High-yield corporate bond ETFs have been among the top-selling funds in 2012 after enjoying gains of more than 20% the past year.
The iShares iBoxx High Yield Corporate Bond (NYSEArca: HYG) and SPDR Barclays Capital High Yield Bond (NYSEArca: JNK) have gathered year-to-date inflows of $5.8 billion and $2.9 billion, respectively.
They are the two largest junk bond ETFs and are paying dividend yields of about 7%.
Now some money managers are cautioning so many investors jumping into junk bonds are creating bubble conditions that could end badly. [Cracks Showing in High-Yield Bond ETFs]
“So much money has flooded into the junk-bond market from yield-hungry investors that weaker and weaker companies are able to sell bonds,” The Wall Street Journal reports. “Credit ratings of many borrowers are lower and debt levels are higher, making defaults more likely. And with yields near record lows, they add, investors aren’t being compensated for that risk.”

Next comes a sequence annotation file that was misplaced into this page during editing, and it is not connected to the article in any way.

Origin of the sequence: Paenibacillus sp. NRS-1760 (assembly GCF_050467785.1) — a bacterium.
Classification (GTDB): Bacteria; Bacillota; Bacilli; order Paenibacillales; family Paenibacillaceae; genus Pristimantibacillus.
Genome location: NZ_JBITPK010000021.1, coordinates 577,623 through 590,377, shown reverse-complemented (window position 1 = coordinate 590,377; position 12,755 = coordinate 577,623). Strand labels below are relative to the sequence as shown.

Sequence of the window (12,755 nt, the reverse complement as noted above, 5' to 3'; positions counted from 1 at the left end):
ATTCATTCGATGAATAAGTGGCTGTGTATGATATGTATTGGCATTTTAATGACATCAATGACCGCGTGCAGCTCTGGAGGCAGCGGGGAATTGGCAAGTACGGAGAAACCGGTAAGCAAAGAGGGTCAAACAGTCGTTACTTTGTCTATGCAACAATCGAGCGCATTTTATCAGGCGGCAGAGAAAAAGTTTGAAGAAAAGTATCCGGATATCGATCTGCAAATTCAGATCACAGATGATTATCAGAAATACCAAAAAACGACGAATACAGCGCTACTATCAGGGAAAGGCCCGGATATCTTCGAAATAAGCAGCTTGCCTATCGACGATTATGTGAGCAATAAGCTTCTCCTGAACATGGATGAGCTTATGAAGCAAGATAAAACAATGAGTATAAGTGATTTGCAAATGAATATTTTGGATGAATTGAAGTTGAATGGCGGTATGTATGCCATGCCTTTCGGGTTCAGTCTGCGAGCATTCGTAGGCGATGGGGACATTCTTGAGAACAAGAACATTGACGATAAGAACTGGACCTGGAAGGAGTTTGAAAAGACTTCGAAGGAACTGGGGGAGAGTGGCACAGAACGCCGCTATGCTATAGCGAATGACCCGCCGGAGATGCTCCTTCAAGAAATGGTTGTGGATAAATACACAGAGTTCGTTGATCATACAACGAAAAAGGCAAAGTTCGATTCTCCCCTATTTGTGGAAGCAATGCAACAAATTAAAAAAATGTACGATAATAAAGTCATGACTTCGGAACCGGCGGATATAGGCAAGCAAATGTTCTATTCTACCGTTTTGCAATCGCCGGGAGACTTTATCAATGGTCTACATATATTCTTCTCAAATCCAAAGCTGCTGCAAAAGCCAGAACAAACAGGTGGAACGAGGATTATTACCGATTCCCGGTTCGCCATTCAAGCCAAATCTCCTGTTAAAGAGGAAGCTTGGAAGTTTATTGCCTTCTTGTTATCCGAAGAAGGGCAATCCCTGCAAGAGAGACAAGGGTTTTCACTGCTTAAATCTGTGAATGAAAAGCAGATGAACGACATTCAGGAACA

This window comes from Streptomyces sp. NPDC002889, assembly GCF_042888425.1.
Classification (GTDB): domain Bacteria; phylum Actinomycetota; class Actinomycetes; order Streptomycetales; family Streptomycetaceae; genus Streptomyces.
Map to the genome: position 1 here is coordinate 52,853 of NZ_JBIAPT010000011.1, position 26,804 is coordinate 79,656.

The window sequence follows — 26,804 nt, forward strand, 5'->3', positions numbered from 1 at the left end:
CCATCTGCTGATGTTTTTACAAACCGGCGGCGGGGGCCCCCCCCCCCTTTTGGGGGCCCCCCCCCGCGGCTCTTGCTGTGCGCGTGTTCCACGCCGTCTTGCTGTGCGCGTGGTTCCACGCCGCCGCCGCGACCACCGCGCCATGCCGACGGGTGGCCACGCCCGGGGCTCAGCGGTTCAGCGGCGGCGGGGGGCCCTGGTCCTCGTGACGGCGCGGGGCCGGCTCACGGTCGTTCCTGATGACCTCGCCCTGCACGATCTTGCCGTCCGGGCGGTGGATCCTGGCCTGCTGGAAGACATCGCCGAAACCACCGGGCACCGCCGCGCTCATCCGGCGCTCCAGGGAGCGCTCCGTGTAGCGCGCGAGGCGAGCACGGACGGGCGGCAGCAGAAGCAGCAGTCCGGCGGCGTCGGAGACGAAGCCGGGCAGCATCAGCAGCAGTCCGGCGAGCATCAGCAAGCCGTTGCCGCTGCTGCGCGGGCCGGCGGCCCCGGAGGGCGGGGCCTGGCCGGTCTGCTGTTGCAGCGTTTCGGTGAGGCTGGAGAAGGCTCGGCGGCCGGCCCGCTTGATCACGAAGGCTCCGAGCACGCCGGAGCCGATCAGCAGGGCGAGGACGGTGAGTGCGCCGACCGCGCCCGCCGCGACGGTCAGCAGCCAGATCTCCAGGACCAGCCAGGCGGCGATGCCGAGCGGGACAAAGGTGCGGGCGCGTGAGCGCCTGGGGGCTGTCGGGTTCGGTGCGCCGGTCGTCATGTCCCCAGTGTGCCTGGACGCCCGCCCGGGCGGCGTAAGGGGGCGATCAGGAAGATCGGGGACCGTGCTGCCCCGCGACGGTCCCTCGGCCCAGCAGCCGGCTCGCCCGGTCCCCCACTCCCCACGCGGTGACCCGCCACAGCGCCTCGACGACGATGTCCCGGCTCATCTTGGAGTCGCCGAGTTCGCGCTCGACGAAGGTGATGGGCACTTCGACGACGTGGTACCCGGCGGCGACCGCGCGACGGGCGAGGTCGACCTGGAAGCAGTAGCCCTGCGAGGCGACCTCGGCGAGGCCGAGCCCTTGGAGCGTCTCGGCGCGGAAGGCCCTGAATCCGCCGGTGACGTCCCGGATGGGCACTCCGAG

Inflows to high-yield bond funds have climbed to a record this year at $34 billion, the newspaper says.
The rush to junk bonds and investors stretching for income are no surprise with the 10-year Treasury note yielding a paltry 1.7%. [Fixed-Income ETFs for Yield: Junk Bonds, Emerging Markets and More]
However, junk bond funds recently saw their first weekly outflow in four months.